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Message from Rev. Kevin

Posted by St. Alban's Episcopal Church on March 17, 2021 at 5:05 PM

As part of my Lenten journey this year, I have been reading The Power of Imperfection by Ruth Scott. Scott was among the first female priests ordained in the Church of England in the mid-1990s. The basic premise of her book is that when we acknowledge and accept our human imperfections, rather than denying them, they can actually become sources of growth, not obstacles to be overcome.

One section in particular has resonated with me in light of the past year. She writes the following: “I am clear about one thing – our capacity for compassion is not dependent upon us being good, but rather upon how we understand our brokenness and work with the (sometimes crucifying) experiences of life.” Her point being that compassion is not something that we can manufacture in ourselves by intention or force of will, but rather it is the fruit of authentic living and a willingness to acknowledge the inherent messiness of life. She further calls compassion, “…a deep understanding of what it is to be human in all its many shades.”

Her words seem especially relevant in our current context. This past year has unquestionably provided “opportunities” for us to experience the messiness, brokenness, and imperfections of the human condition. It is natural for us to feel victimized by the events of 2020 and see it as a “lost year” that we simply need to put in the rearview mirror, so that we can get back to “normal life”. The temptation is to forge ahead and forget.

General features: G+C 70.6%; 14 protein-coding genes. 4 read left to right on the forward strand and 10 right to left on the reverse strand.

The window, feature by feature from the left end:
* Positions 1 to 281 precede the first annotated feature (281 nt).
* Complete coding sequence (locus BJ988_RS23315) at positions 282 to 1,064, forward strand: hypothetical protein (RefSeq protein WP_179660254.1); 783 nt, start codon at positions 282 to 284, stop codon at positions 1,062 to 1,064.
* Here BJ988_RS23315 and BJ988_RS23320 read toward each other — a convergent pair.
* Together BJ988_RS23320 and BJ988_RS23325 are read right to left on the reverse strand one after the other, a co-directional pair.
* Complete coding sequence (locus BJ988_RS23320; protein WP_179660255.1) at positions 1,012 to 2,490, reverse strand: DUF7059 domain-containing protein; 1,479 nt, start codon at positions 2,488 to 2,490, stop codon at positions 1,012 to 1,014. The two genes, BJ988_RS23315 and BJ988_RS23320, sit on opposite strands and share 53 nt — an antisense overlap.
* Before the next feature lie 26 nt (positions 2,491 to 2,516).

Ruth Scott offers another perspective. She suggests that it is experiences like we have encountered this past year that engender in us the capacity for authentic compassion, that “deep understanding of what it is to be human…” She points us to a poem entitled Kindness by Naomi Sihab Nye (The Words under the Words: Selected Poems) that speaks to this truth. I share here the last two stanzas:


Before you know kindness as the deepest thing inside,

you must know sorrow as the other deepest thing.

You must wake up with sorrow.

You must speak it till your voice

catches the thread of all sorrows

and you see the size of the cloth.

 

Then it is only kindness that makes sense anymore,

only kindness that ties your shoes

and sends you out into the day to mail letters and

purchase bread,

only kindness that raises its head

from the crowd of the world to say

it is I you have been looking for,

and then goes with you every where

like a shadow or a friend.


Perhaps one of the fruits of 2020 will be a heightened capacity in all of us for compassion and kindness. In other words, perhaps we will be a little more Christ-like.

 

Yours in Christ,

Kevin

 

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